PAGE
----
The word ‘talent’ came into the English language through this parable. The translators of the King James or Authorised Version of the Bible used it to render the Greek word talanton, which had come to mean a weight of gold and by extension a sum of money, amounting to what a labourer at the time might hope to earn over 20 years. 

In handing over to his household slaves such vast sums, the master in the parable showed remarkable trust and considerable daring and both were amply repaid. On his return, his wealth had been enlarged through the entrepreneurial skills of his slaves who, with one exception, had doubled what was entrusted to them. It’s the exception, the third slave, who is the focus of the parable. What was it that went so disastrously wrong, leading to such a tragic ending? 

Matthew goes to great pains to provide us with what we’d now call a ‘psychological profile’ of the third servant, the one who played safe, who, instead of putting the money to work, buried it in the ground - the ancient equivalent of opening a current account and, in terms of accrued interest, until very recently, at least, just as unrewarding. Unlike his fellow-slaves, but probably like many of us, change made him jittery: he preferred the safety and stability of the status-quo; he was satisfied with his life just as it was.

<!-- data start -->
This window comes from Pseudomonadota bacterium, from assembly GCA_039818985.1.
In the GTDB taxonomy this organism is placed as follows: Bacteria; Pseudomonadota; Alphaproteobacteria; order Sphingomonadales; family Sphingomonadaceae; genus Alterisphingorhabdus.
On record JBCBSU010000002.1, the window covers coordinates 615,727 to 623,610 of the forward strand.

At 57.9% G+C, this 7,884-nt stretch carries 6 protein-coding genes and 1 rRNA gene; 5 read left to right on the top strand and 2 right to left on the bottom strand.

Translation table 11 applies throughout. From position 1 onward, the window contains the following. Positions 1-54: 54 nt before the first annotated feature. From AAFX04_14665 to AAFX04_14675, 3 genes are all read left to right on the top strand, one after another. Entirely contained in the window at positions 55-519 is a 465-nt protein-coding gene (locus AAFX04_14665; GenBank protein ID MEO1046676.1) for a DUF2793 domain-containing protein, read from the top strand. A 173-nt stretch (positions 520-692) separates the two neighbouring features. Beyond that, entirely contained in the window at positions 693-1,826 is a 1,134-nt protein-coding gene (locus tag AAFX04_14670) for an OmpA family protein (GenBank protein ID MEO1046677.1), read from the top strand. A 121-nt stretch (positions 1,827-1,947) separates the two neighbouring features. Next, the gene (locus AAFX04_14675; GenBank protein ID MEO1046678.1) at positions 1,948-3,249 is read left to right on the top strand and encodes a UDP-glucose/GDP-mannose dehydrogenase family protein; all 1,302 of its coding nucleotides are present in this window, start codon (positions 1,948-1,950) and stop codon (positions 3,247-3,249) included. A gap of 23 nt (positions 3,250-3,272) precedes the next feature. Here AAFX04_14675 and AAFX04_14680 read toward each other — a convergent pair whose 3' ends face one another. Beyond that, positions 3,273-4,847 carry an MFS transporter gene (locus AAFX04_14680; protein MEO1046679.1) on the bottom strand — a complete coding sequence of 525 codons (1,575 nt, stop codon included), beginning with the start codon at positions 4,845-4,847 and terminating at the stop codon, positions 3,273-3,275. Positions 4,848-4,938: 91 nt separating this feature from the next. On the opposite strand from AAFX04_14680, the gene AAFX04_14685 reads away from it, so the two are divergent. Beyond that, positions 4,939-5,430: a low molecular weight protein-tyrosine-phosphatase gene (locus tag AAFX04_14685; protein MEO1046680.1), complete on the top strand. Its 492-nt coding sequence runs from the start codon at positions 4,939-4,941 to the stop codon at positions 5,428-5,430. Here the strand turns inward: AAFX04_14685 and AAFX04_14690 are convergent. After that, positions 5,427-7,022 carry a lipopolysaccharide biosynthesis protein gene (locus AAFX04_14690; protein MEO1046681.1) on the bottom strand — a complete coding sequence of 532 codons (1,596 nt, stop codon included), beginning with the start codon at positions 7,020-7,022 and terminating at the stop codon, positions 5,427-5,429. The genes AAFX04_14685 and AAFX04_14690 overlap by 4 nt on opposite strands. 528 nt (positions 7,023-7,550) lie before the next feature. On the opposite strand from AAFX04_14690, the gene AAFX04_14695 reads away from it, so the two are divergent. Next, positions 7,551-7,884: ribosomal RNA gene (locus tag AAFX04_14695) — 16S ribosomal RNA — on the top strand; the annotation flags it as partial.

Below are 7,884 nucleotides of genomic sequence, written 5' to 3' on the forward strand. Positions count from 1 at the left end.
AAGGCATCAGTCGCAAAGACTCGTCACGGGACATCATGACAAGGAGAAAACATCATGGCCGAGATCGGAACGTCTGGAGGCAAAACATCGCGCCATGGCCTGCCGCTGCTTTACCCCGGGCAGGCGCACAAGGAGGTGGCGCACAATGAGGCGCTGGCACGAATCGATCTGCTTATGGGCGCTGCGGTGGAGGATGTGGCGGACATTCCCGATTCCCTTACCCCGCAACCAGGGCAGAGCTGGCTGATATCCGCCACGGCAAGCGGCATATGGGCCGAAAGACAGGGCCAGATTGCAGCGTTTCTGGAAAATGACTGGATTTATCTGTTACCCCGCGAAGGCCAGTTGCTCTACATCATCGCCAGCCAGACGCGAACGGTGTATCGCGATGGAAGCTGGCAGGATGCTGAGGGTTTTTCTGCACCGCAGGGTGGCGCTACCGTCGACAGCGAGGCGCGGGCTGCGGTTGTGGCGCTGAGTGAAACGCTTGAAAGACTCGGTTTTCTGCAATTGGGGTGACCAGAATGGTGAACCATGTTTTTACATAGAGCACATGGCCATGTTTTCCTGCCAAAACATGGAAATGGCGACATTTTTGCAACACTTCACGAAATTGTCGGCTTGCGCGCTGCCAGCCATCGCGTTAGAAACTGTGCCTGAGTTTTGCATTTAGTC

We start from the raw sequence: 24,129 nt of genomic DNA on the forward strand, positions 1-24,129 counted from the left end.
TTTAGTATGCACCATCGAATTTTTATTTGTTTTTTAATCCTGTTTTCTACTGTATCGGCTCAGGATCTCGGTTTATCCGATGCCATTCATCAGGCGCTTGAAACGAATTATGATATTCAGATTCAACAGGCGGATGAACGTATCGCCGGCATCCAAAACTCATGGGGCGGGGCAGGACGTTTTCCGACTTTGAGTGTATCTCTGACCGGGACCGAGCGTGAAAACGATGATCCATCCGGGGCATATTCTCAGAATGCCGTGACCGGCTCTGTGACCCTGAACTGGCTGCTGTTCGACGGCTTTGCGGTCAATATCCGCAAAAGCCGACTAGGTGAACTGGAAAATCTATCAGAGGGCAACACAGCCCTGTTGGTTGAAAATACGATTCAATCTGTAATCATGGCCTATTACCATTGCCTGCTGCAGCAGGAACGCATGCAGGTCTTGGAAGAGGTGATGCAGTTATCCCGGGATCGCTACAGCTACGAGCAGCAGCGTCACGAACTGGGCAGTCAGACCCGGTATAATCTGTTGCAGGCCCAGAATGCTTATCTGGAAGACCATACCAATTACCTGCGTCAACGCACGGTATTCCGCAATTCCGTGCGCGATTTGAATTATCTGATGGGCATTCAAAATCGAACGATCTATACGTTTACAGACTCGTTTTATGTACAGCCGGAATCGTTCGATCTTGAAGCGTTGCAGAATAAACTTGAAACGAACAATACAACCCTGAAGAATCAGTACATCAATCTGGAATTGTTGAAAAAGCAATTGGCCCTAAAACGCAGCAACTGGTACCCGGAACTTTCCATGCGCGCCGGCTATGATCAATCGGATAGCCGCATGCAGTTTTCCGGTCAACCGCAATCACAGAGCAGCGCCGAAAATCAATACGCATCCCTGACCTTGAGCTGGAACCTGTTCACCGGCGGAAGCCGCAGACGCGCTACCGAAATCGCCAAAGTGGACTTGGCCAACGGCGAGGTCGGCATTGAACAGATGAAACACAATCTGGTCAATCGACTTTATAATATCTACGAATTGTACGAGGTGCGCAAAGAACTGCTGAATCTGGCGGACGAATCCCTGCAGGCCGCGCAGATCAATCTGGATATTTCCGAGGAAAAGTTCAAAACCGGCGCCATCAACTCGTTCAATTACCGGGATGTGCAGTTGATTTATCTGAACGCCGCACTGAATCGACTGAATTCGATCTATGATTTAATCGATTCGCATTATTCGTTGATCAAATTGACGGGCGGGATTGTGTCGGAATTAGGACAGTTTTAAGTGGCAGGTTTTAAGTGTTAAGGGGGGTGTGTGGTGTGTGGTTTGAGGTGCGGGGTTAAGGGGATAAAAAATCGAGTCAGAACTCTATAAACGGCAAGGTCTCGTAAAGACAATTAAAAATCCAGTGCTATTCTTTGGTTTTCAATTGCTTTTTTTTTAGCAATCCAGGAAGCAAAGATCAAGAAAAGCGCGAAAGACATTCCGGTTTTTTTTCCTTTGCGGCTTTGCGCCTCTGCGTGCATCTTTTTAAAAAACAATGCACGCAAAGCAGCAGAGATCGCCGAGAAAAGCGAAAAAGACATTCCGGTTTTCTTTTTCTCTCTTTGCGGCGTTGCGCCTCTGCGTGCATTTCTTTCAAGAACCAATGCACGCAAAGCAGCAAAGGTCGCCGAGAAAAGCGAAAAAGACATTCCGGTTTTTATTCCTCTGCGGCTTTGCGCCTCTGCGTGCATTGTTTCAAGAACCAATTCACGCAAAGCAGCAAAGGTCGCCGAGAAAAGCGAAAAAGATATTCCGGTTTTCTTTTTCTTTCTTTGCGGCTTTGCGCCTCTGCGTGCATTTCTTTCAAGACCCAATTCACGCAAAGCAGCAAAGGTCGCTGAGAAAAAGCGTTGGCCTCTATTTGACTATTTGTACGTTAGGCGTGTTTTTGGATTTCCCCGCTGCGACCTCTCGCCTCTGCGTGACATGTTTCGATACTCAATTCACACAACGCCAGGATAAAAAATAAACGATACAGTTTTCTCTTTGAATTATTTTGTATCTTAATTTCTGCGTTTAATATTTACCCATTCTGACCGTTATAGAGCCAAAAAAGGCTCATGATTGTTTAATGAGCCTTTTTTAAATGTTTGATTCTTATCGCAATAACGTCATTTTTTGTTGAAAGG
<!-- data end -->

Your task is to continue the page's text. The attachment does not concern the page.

But before taking too dim a view of this cautious individual, we should notice on the plus side that he’s neither lazy nor stupid. From one point of view, he is what many would consider the ideal character, where money, especially other people’s money, is concerned. He is commendably modest and un-showy, not overly ambitious and content with his lot.

He may be dull, but he’s a safe pair of hands: all that you’d hope for in, for instance, a local branch bank manager. But he’s also an astute judge of character: he’s certainly got the measure of his formidable master, who is a both a risk-taker and a hard taskmaster. Not unreasonably, he is afraid of his demanding master. 

And that’s precisely his problem: fear. Fear, however, not only of his master, but of – and for - himself. More specifically, he is paralysed by fear of failure. And yet it’s precisely fear that leads to failure. His failure consists in missing the opportunity his master's initiative generously affords him. His fear robs him of the very thing he hoped his caution would secure and, as a consequence, he loses everything.